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21: The p-Block Elements

  • Page ID
    24501
    • 21.1: The Elements of Group 13
      Compounds of the group 13 elements with oxygen are thermodynamically stable. Many of the anomalous properties of the group 13 elements can be explained by the increase in Zeff moving down the group. Isolation of the group 13 elements requires a large amount of energy because compounds of the group 13 elements with oxygen are thermodynamically stable. Boron behaves chemically like a nonmetal, whereas its heavier congeners exhibit metallic behavior. Many of the inconsistencies observed in the prop
    • 21.2: The Elements of Group 14
      Group 14 elements show the greatest diversity in chemical behavior of any group; covalent bond strengths decease with increasing atomic size, and ionization energies are greater than expected, increasing from C to Pb. Because the covalent bond strength decreases with increasing atomic size and greater-than-expected ionization energies due to an increase in Zeff, the stability of the +2 oxidation state increases from carbon to lead.
    • 21.3: The Elements of Group 15 (The Pnicogens)
      The reactivity of the heavier group 15 elements decreases down the group, as does the stability of their catenated compounds. In group 15, nitrogen and phosphorus behave chemically like nonmetals, arsenic and antimony behave like semimetals, and bismuth behaves like a metal. Nitrogen forms compounds in nine different oxidation states. The stability of the +5 oxidation state decreases from phosphorus to bismuth because of the inert-pair effect. Due to their higher electronegativity, the lighter p
    • 21.4: The Elements of Group 16 (The Chalcogens)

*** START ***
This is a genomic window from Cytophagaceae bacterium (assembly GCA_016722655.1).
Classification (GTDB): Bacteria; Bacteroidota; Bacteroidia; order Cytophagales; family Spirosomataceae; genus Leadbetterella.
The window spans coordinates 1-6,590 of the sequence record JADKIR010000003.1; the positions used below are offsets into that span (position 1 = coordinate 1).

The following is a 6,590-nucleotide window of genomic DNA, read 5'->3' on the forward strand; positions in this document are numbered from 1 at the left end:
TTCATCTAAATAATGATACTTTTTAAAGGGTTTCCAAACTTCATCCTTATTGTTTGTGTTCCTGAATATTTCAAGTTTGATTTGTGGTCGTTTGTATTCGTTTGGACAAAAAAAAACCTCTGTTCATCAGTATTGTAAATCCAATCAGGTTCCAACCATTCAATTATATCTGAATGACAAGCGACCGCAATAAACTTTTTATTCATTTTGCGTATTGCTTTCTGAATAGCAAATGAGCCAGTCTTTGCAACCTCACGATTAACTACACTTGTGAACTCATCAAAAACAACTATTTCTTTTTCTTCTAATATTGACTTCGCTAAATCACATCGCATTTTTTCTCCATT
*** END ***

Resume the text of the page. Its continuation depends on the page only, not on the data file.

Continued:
The chalcogens have no stable metallic elements. The tendency to catenate, the strength of single bonds, and the reactivity all decrease moving down the group. Because the electronegativity of the chalcogens decreases down the group, so does their tendency to acquire two electrons to form compounds in the −2 oxidation state. The lightest member, oxygen, has the greatest tendency to form multiple bonds with other elements.
    • 21.5: The Elements of Group 17 (The Halogens)
      The halogens are highly reactive. All halogens have relatively high ionization energies, and the acid strength and oxidizing power of their oxoacids decreases down the group. The halogens are so reactive that none is found in nature as the free element; instead, all but iodine are found as halide salts with the X− ion. Their chemistry is exclusively that of nonmetals. Consistent with periodic trends, ionization energies decrease down the group.
    • 21.6: The Elements of Group 18 (The Noble Gases)
      The noble gases are characterized by their high ionization energies and low electron affinities. Potent oxidants are needed to oxidize the noble gases to form compounds in positive oxidation states. The noble gases have a closed-shell valence electron configuration. The ionization energies of the noble gases decrease with increasing atomic number. Only highly electronegative elements can form stable compounds with the noble gases.
    • 21.E: The p-Block Elements (Exercises)

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